The author has described four cases in which unrelated dermatoses (viral exanthem, acute generalized exanthematous pustulosis, polymorphous light eruption, and irritant contact dermatitis) spared sites affected with tinea versicolor. The authors speculate that the presence of Malassezia spp. may be responsible for this, either by providing a physical barrier or by means of local immunomodulation. A similar case of dithranol-induced erythema sparing tinea versicolor-affected skin was previously reported by Shenoy et al., [3] Two other reports that may also be considered under anatopic phenomena, include the sparing of leprosy patches by ampicillin hypersensitivity rash [4] and dapsone hypersensitivity syndrome. [5] The author proposes that nerve damage in leprosy may affect the microvasculature and local immune response resulting in the non-expression of hypersensitivity reaction. [4]

Atopic Dermatitis Generally Spare the Napkin Area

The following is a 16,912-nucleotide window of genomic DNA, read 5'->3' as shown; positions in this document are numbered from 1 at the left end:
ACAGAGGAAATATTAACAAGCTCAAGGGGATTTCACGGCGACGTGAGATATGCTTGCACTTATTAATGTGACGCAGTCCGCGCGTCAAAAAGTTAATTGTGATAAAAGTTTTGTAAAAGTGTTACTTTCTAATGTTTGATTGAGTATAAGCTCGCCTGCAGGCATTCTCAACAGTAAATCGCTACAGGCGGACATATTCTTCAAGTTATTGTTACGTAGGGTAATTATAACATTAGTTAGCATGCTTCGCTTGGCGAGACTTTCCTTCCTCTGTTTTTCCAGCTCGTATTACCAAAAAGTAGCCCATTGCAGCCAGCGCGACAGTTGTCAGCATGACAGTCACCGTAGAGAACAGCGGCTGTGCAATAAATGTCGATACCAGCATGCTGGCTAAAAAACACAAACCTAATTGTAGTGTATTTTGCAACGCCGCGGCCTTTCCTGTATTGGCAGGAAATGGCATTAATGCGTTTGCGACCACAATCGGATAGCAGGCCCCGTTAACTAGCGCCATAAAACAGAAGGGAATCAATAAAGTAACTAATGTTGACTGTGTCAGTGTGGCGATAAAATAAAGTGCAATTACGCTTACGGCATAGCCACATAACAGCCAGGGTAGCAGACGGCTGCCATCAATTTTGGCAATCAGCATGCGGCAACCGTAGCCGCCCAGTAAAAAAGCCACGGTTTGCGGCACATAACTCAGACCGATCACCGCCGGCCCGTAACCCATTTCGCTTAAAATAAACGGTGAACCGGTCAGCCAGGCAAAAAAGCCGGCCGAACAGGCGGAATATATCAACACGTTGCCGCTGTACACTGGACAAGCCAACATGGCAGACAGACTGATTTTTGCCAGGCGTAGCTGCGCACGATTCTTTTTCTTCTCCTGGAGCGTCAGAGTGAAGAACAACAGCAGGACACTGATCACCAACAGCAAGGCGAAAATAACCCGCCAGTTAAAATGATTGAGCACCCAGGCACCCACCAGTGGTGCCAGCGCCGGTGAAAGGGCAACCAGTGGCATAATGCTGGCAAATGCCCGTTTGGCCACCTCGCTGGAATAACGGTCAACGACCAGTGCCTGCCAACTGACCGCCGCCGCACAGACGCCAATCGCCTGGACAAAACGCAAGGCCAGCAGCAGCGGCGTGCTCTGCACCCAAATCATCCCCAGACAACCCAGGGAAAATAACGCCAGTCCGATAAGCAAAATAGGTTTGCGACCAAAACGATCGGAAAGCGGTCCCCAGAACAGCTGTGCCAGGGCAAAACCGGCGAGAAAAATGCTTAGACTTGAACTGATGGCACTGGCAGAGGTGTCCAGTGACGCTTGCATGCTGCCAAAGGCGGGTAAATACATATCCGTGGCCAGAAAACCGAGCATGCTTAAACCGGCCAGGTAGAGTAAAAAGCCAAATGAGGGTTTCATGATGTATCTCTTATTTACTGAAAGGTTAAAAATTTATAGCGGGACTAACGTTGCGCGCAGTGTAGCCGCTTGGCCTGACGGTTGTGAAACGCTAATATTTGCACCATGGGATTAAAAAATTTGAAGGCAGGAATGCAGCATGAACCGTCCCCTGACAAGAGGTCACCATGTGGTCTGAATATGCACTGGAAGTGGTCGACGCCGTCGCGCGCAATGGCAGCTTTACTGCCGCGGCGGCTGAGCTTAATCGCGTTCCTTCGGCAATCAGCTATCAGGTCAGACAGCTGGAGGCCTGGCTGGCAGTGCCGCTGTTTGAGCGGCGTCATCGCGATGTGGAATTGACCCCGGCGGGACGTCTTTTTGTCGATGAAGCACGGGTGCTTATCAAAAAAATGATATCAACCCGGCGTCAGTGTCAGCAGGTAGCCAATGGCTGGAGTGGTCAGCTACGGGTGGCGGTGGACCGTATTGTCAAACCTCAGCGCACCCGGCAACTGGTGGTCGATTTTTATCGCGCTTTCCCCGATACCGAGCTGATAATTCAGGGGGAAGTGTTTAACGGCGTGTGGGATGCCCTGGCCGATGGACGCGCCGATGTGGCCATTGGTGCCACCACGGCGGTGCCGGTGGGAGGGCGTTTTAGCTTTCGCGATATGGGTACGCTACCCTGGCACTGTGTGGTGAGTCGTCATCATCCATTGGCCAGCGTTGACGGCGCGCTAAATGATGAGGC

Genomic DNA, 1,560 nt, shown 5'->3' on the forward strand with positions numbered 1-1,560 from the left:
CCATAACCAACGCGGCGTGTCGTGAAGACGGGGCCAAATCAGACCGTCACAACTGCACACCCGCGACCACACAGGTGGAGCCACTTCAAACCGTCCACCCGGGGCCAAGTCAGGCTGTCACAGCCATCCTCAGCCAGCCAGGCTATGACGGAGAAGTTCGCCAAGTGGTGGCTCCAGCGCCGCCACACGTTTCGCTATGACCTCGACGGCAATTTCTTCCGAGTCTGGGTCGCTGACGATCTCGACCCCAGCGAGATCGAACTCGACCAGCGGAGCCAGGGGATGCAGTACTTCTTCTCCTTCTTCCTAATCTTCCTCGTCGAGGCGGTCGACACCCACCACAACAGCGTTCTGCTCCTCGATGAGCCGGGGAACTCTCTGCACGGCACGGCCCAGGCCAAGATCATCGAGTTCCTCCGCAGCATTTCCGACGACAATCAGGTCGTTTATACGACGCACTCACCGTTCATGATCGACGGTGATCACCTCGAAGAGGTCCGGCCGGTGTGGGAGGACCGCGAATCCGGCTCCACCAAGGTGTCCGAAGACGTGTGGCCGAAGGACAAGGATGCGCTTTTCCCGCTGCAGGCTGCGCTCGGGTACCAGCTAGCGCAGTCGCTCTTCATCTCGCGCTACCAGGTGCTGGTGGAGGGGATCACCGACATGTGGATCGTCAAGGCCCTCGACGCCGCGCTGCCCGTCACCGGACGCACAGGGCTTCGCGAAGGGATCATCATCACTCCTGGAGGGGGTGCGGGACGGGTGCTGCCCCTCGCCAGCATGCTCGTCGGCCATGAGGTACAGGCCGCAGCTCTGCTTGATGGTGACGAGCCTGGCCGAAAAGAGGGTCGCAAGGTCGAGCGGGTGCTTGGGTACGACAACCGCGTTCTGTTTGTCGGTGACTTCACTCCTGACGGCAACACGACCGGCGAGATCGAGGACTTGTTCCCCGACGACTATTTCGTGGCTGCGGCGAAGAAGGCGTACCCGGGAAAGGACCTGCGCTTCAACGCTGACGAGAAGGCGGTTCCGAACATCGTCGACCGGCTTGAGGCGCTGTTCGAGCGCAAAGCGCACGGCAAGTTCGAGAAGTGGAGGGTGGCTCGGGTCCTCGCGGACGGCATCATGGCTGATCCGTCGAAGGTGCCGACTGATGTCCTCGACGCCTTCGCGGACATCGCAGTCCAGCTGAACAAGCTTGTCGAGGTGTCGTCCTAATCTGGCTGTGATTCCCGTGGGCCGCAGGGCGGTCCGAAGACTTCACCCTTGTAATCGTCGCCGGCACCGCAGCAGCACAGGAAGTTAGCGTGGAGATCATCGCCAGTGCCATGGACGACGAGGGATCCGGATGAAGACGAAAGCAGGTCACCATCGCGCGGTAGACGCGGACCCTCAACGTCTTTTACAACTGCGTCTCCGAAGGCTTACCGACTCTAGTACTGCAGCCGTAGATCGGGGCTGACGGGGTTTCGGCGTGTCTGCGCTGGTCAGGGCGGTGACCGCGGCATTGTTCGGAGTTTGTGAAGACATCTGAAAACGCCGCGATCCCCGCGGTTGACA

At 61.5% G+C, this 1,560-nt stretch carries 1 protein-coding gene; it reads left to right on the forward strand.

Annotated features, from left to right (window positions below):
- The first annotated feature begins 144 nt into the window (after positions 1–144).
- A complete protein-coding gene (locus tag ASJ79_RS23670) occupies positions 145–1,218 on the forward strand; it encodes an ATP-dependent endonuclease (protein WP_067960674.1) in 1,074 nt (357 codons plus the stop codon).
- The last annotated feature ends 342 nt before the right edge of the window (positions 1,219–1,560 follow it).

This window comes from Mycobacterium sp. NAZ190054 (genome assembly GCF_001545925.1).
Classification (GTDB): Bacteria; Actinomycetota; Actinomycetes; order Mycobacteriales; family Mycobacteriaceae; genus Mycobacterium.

Despite the fact that atopic individuals are more susceptible to irritant reactions, atopic dermatitis usually spares the napkin area. [6] This helps to differentiate it from infantile seborrheic dermatitis.

Butterfly Sign

This sign describes the butterfly shaped area of sparing observed over the upper central back, corresponding to the zone that is difficult to reach by hands, in conditions with severe generalized pruritus such as primary biliary cirrhosis and atopic dermatitis. [7] The authors infer that this supports the role of scratching in the development of skin lesions of atopic dermatitis.

Deck Chair Sign

The term refers to the distinctive pattern of sparing of the natural skin folds, resembling the slats of a deck chair originally described in papuloerythroderma of Ofuji. But the sign is not specific and has also been reported in Waldenstrom′s macroglobulinemia, adult T-cell leukemia/lymphoma, angioimmunoblastic T-cell lymphoma, drug-induced erythroderma, and mycosis fungoides. [8]

Ear Lobe Sign

The ear-lobe sign is seen in those who develop contact dermatitis to a substance applied with one hand to the skin of the face and neck. On the ipsilateral side of the face, the ear-lobe is spared, whereas, on the contra-lateral side, the ear-lobe is involved. The sign manifests because of the unique combination of the anatomy of the hand and the sweeping movement the hand makes during application. [9]

Epidermal Growth Factor Receptor (EGFR) Inhibitor-Associated Rash Spares Irradiated Areas